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Archive for the ‘Pakistan’ Category

At a gathering of U.S. and Pakistani officials on Monday in Islamabad, Secretary of State Hillary Clinton said that many Pakistanis believe that U.S. involvement in Pakistan “narrowly focuses” on security issues. Clinton said that the U.S. is working to change that–and will be funding several new health and development projects in Pakistan worth over $500m over the next five years.

Kaiser Daily Global Health Policy Report

“…USAID Administrator Rajiv Shah said the new projects reflect Pakistani priorities and demonstrates that the U.S. “commitment is broad and deep,” Bloomberg Businessweek writes. Richard Holbrooke, the U.S. special representative to Pakistan, noted that the focus on water is the result of a specific request from Foreign Minister Shah Mahmood Qureshi. “The first phase of the multi-year water program will encompass seven initiatives at a cost of $270 million and include dam irrigation projects in rural areas to control flooding, and improve water supply and quality,” the news service writes.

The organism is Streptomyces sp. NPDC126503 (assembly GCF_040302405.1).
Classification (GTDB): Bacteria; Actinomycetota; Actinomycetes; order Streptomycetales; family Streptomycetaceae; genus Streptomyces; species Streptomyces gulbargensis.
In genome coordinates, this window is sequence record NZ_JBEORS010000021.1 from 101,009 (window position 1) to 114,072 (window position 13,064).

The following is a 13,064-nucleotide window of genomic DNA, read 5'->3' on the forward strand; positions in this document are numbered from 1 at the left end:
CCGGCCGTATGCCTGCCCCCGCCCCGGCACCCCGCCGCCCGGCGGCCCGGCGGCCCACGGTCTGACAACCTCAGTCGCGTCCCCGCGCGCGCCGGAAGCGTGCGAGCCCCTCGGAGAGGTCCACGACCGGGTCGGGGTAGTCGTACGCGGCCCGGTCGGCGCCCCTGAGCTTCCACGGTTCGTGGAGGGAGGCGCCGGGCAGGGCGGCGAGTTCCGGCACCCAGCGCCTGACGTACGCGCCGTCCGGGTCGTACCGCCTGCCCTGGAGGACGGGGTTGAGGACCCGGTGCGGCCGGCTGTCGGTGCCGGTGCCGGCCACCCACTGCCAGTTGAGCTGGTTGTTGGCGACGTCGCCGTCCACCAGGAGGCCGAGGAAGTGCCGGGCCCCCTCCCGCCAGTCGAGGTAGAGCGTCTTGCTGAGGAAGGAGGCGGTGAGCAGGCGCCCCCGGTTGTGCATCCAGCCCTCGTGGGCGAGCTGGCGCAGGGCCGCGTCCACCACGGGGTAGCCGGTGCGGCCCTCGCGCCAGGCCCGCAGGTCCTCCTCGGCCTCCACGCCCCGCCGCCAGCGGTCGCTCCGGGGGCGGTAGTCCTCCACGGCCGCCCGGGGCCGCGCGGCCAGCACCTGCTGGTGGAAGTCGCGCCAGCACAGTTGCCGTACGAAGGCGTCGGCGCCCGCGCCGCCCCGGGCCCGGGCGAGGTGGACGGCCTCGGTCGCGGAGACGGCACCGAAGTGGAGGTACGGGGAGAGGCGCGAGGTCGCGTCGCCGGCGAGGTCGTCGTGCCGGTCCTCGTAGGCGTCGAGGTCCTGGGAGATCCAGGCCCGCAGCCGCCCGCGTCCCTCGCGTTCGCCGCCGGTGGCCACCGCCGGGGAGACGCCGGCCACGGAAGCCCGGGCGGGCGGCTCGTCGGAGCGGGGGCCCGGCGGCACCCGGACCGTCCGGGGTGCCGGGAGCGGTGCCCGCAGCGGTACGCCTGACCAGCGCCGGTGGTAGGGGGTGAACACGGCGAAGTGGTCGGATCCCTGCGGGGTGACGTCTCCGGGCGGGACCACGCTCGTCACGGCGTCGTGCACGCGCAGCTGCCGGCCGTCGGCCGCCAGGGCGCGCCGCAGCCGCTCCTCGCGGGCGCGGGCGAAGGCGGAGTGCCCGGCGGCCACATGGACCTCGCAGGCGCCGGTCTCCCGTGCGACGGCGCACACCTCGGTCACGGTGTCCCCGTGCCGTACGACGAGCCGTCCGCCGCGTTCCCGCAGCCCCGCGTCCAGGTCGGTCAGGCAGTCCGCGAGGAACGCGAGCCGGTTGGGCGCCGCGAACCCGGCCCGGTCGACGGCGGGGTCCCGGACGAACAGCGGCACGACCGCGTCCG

Another three-year $28 million health project plans to “build an obstetrics and gynecology hospital ward and training center at a hospital that handles 17,000 births a year. The health funds would also increase bed capacity at Pakistan’s largest maternity hospital, Lahore’s Lady Willingdon,” according to Bloomberg Businessweek…”

Read the full story here.

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A new paper, Maternal mortality for 181 countries, 1980-2008: a systematic analysis of progress towards Millennium Development Goal 5, published today in the Lancet Online First, suggests that global maternal deaths have dropped from 526,300 in 1980 to 342,900 in 2008.

The Lancet

The authors of the paper, estimate that the global MMR decreased from 422 maternal deaths/100,000 live births in 1980 to 251 maternal deaths/100,000 live births in 2008. They also conclude that more than 50%  of all maternal deaths in 2008 occurred in six countries alone: India, Nigeria, Pakistan, Afghanistan, Ethiopia, and the Democratic Republic of Congo.